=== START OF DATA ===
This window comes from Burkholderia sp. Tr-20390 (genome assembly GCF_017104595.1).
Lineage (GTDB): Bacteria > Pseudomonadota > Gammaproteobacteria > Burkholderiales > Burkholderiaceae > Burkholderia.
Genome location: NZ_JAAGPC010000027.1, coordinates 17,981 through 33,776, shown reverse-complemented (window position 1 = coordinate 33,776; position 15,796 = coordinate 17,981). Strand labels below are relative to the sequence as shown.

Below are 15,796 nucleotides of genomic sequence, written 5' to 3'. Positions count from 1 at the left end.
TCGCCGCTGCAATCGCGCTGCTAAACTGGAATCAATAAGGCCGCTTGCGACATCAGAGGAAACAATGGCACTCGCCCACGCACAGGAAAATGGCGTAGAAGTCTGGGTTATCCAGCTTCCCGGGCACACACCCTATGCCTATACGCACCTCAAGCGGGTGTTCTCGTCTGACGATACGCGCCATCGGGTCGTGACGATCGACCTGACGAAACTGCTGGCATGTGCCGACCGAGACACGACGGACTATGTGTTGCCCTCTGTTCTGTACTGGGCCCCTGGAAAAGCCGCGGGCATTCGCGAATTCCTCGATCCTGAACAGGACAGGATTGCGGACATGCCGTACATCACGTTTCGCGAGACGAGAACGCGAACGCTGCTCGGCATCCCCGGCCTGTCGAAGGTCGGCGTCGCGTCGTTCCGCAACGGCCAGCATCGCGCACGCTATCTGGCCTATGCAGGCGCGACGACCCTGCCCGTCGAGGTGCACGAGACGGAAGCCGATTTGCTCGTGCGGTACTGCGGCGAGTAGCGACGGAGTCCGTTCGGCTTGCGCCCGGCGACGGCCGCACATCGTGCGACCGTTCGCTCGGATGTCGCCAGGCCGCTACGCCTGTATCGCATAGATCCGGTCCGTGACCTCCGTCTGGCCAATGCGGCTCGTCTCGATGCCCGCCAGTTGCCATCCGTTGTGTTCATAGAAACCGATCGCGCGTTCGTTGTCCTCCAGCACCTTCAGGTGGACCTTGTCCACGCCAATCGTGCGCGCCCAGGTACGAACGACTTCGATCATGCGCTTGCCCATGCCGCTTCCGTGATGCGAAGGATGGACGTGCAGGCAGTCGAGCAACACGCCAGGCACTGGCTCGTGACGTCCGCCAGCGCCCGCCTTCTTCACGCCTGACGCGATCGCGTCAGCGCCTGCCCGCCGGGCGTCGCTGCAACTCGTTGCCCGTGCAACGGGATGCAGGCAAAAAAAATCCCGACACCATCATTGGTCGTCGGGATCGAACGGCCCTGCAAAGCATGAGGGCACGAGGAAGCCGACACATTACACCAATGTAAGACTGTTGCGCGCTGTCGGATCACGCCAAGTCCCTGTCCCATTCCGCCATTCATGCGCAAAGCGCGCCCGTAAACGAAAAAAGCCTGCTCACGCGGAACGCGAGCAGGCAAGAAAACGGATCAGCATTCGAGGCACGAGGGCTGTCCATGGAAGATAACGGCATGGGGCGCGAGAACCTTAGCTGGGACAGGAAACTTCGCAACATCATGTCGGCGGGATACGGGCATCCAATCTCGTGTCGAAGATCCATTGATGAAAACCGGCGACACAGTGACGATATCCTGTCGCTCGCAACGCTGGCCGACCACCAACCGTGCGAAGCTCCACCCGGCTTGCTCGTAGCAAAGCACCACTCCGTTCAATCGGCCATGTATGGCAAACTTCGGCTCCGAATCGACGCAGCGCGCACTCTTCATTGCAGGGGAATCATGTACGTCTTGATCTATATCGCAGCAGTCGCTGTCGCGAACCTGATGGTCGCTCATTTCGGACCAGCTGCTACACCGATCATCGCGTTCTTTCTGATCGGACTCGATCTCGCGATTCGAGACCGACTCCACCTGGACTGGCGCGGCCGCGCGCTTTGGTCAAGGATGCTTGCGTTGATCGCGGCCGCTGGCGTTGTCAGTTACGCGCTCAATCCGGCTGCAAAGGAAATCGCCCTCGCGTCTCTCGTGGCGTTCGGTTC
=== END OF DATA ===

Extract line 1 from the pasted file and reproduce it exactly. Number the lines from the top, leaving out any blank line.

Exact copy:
This window comes from Burkholderia sp. Tr-20390 (genome assembly GCF_017104595.1).